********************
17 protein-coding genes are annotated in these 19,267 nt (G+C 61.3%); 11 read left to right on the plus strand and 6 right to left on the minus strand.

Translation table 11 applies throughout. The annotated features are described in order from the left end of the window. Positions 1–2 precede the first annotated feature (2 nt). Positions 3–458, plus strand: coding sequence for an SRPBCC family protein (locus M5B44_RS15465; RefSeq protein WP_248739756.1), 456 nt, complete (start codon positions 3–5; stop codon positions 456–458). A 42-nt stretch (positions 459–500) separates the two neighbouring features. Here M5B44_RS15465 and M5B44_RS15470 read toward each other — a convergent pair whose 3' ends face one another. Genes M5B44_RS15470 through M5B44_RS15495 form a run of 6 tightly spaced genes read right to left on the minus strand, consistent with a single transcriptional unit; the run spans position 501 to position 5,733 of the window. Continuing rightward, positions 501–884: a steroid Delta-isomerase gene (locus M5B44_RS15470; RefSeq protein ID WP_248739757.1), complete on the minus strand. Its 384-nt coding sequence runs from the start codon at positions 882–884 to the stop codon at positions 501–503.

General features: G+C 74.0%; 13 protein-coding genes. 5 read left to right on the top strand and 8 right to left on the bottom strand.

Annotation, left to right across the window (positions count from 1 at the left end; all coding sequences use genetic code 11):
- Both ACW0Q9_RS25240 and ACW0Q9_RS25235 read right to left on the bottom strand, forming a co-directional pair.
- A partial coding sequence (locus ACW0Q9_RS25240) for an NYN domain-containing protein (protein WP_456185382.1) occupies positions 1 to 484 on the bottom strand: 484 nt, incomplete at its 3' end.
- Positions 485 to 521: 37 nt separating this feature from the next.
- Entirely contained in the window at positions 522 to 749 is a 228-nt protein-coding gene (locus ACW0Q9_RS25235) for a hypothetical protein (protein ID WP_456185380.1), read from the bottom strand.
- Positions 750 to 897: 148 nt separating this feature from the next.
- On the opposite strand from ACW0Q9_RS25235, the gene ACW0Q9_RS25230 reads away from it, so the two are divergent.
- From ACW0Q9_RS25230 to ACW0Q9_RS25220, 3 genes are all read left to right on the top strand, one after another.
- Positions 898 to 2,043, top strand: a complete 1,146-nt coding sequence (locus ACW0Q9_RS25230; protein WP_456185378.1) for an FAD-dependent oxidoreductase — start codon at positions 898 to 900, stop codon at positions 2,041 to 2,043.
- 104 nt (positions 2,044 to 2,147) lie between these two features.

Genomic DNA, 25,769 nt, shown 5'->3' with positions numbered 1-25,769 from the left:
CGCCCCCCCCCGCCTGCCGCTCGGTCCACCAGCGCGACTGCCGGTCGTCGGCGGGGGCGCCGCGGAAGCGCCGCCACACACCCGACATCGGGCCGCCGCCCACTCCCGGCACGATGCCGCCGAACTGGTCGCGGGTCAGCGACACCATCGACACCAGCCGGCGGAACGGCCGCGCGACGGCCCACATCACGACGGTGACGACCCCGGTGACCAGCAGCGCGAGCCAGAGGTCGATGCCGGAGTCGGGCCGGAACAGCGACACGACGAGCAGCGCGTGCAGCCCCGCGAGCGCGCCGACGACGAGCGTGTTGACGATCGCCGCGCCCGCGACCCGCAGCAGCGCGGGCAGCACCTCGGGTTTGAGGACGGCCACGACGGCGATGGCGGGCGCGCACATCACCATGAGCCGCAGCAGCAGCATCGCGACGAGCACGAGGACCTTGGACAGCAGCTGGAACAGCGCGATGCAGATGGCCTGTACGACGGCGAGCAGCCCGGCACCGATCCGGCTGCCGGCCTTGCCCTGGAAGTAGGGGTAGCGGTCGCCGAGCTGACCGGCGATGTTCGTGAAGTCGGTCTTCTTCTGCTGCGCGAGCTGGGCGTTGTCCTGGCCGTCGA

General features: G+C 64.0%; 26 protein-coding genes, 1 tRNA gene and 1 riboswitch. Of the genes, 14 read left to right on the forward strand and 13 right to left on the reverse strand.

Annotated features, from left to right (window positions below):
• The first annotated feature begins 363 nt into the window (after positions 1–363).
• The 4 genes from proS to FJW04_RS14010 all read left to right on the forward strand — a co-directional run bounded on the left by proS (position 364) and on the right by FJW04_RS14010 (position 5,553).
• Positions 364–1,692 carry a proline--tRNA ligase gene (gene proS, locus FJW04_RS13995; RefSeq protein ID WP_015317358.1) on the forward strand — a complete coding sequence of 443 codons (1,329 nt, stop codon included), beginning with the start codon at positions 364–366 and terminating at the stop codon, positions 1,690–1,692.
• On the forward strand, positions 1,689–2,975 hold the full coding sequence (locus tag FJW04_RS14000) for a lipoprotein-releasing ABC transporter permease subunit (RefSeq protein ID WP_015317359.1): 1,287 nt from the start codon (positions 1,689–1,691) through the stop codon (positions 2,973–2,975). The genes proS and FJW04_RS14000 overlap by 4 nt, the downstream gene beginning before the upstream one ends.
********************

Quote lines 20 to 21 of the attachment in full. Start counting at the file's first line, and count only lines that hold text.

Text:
• Positions 364–1,692 carry a proline--tRNA ligase gene (gene proS, locus FJW04_RS13995; RefSeq protein ID WP_015317358.1) on the forward strand — a complete coding sequence of 443 codons (1,329 nt, stop codon included), beginning with the start codon at positions 364–366 and terminating at the stop codon, positions 1,690–1,692.
• On the forward strand, positions 1,689–2,975 hold the full coding sequence (locus tag FJW04_RS14000) for a lipoprotein-releasing ABC transporter permease subunit (RefSeq protein ID WP_015317359.1): 1,287 nt from the start codon (positions 1,689–1,691) through the stop codon (positions 2,973–2,975). The genes proS and FJW04_RS14000 overlap by 4 nt, the downstream gene beginning before the upstream one ends.